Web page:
The 7 Common Habits of Highly Effective RF Target Simulators

Author: David J. Wayne
Publication: AMTA 2017
Copyright Owner: NSI-MI Technologies

The evaluation of RF Sensors often requires a test capability where various RF targets are presented to the Unit Under Test (UUT). These targets may need to be dynamic in time, represent multiple targets and/or decoys, emulate dynamic motion, and simulate real world RF environmental conditions. An RF Target Simulator can be employed to perform these functions and is the focus of this paper. The total test system is usually called Hardware in the Loop (HITL) involving the UUT mounted on a Flight Motion Simulator (FMS), the RF Target Simulator presenting the RF Scene, and a Simulation Computer that dynamically controls everything in real-time. The realization of a highly effective target simulator, one that truly meets the user’s needs at an affordable cost, is the result of understanding the complex interrelationship of requirements, architecture and constraints. This paper examines those relationships in seven areas of discussion, employing examples of realized systems;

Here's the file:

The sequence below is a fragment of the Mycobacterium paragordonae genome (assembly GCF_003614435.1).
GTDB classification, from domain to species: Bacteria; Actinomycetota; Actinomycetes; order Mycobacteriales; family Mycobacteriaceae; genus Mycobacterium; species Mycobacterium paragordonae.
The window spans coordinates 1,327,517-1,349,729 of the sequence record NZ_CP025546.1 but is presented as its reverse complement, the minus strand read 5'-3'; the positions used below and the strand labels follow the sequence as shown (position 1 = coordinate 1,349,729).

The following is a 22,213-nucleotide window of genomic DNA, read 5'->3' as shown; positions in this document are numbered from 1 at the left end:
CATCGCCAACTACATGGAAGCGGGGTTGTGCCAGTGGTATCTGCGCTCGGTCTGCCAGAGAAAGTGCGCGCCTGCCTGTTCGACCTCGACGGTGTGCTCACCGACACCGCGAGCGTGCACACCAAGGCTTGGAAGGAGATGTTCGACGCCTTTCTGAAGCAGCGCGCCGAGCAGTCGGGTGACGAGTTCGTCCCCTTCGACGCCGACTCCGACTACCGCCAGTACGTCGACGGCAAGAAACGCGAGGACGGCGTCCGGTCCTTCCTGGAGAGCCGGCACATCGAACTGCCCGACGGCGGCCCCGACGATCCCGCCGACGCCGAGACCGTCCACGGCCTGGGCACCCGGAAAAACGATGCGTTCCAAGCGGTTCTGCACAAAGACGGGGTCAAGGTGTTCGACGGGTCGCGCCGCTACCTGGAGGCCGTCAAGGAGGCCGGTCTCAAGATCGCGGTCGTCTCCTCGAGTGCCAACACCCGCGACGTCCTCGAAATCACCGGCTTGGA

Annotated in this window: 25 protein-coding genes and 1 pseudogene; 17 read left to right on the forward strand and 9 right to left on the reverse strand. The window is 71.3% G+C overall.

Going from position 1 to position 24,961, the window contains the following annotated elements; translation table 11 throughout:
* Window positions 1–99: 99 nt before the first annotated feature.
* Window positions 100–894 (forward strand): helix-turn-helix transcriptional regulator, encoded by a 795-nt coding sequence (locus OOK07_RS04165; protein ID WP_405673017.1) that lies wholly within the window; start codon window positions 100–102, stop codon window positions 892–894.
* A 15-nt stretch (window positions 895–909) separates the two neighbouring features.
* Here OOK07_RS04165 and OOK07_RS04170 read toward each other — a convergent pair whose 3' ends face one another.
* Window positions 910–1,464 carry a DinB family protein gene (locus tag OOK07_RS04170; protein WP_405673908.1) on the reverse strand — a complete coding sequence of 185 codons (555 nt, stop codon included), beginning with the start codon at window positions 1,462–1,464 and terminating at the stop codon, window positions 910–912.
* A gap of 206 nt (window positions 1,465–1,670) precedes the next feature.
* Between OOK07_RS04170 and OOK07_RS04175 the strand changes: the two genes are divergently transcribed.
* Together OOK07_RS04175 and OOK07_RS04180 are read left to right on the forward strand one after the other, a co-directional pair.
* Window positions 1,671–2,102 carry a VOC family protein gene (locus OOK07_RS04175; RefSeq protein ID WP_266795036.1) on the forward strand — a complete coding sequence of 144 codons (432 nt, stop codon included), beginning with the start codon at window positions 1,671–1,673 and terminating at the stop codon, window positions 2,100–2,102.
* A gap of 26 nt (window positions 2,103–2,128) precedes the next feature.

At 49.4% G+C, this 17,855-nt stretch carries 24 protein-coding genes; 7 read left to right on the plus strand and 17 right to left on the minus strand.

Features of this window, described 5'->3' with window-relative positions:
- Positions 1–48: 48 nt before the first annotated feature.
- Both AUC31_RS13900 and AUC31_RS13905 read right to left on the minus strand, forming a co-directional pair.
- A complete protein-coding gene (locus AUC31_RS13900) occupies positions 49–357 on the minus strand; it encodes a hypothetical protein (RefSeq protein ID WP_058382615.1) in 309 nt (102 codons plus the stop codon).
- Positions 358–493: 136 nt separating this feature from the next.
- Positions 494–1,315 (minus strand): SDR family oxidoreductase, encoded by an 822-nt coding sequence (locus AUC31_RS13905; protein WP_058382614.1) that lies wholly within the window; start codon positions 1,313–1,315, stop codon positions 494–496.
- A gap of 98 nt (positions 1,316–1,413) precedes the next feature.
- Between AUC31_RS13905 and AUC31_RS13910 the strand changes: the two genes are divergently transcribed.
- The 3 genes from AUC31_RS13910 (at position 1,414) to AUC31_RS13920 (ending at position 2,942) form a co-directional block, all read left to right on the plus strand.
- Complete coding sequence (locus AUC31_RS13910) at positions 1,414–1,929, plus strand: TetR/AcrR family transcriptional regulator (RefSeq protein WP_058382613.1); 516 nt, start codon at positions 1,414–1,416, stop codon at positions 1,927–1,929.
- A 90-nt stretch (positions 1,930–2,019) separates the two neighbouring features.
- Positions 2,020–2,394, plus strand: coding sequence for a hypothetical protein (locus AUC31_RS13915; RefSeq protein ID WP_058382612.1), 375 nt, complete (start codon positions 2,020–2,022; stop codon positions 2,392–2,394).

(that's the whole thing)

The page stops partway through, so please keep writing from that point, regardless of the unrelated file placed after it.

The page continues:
• Determining the necessary test zone volume
  • Determining the necessary quality of RF target signal
  • Sizing the field of view, range and facilities
  • Creating each target’s RF signal
  • Creating RF target motion
  • Integration and real-time operation within the range
  • Locating and minimizing the effects of error sources


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